- Making News: Bush to Acknowledge No Errors in Judgment to the UN
Last year, President Bush warned the UN it was becoming irrelevant, and invaded Iraq even without the world body-s approval. Tomorrow, the President will address the General Assembly again, with an audience that will range -from the skeptical to the angry.- That, according to today-s report from the White House by New York Times correspondent David Sanger.
- Reporter's Notebook: With Reed in, Grasso out, Is Corporate Governance Back?
The former boss of the New York Stock Exchange was being paid $140 million this year, so much that Richard Grasso finally resigned in the midst of controversy. His interim replacement is former Citicorp CEO John Reed, who will be getting just $1 a year. Juli Niemann, senior vice president and analyst at T.R. Jones Capital Equities, looks at what the change will mean for corporate governance and investor confidence.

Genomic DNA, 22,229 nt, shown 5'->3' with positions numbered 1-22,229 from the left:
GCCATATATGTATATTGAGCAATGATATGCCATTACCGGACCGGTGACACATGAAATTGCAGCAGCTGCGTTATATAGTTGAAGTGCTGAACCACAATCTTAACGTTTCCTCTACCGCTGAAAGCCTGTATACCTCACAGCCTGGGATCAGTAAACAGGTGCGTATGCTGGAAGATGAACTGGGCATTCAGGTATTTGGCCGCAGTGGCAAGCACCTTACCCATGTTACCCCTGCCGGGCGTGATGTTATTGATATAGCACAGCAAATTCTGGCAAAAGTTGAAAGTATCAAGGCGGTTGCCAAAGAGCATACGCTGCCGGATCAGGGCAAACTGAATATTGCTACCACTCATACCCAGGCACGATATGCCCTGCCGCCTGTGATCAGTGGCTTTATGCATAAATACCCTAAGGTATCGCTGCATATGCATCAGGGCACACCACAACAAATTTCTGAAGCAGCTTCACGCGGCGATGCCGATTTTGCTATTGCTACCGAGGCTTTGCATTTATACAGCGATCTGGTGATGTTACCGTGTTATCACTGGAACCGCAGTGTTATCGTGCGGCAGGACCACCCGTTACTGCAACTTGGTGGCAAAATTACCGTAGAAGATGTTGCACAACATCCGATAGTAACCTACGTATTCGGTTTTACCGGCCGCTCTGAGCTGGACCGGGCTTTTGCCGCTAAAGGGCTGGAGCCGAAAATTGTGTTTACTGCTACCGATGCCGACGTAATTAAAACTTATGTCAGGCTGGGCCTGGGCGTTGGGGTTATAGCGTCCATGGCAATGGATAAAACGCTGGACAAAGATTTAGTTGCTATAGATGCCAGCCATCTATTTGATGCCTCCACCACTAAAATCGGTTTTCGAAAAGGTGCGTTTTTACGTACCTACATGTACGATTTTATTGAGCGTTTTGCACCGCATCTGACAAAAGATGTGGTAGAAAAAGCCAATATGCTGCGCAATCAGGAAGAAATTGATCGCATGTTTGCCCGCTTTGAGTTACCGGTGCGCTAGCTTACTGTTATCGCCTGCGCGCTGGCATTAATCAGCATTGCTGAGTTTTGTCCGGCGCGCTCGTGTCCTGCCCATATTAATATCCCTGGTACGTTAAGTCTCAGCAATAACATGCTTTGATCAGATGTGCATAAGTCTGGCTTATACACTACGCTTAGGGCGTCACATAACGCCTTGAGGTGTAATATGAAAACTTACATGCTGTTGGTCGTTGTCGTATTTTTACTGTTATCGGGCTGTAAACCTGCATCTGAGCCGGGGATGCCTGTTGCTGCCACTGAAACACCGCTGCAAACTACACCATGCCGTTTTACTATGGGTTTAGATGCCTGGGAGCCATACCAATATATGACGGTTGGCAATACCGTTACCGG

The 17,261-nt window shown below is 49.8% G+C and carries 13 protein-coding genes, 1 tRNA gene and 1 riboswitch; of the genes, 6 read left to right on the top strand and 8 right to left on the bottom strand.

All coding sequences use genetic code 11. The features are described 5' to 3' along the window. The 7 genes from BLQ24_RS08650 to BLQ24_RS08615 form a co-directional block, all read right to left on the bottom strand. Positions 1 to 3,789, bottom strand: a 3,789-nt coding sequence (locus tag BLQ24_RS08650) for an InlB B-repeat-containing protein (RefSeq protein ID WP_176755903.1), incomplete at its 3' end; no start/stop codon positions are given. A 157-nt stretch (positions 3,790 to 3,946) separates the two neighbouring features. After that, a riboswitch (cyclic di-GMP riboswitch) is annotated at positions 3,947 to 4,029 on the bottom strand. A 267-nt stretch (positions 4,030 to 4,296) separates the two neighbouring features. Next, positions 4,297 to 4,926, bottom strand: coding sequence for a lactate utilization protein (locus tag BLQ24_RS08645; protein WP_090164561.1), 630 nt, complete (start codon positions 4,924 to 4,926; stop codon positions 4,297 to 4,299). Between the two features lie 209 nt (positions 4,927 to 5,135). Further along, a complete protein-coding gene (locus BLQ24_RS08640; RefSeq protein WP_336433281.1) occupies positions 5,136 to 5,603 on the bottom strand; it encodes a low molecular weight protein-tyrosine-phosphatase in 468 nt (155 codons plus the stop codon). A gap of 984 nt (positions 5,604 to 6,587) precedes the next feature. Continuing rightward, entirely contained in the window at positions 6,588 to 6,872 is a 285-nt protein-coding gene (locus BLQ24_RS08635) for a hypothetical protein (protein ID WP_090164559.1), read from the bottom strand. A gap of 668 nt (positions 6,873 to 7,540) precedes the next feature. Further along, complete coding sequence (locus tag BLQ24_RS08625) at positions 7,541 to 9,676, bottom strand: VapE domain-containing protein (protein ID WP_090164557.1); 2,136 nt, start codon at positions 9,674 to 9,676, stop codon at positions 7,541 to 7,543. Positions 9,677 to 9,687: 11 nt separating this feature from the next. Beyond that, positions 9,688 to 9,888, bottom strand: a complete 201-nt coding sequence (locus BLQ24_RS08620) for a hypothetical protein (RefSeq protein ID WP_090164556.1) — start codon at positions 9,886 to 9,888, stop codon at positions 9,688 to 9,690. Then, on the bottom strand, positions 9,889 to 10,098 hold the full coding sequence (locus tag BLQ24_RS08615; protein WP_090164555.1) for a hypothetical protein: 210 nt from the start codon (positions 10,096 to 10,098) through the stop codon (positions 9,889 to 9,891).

Nations United in Discontent: Can the UN Reform Itself?
At the UN-s 58th annual session this year, global climate change, AIDS and the Middle East are all on the agenda. But with this year-s open division in the Security Council, it-s clearer than ever that all is not well at the United Nations itself. Reform has been called for by no less a figure than the Secretary General. Kofi Annan has called UN debates -repetitive- sterile,- and meaningless to most of the world-s people. Is the Security Council an antiquated relic of the Cold War? As the President goes back to seek UN help in Iraq, we hear about efforts to reform the world body from a senior advisor to Secretary General Annan, UN ambassadors from Mexico and Singapore, and human rights advocate from the inside and outside the United Nations.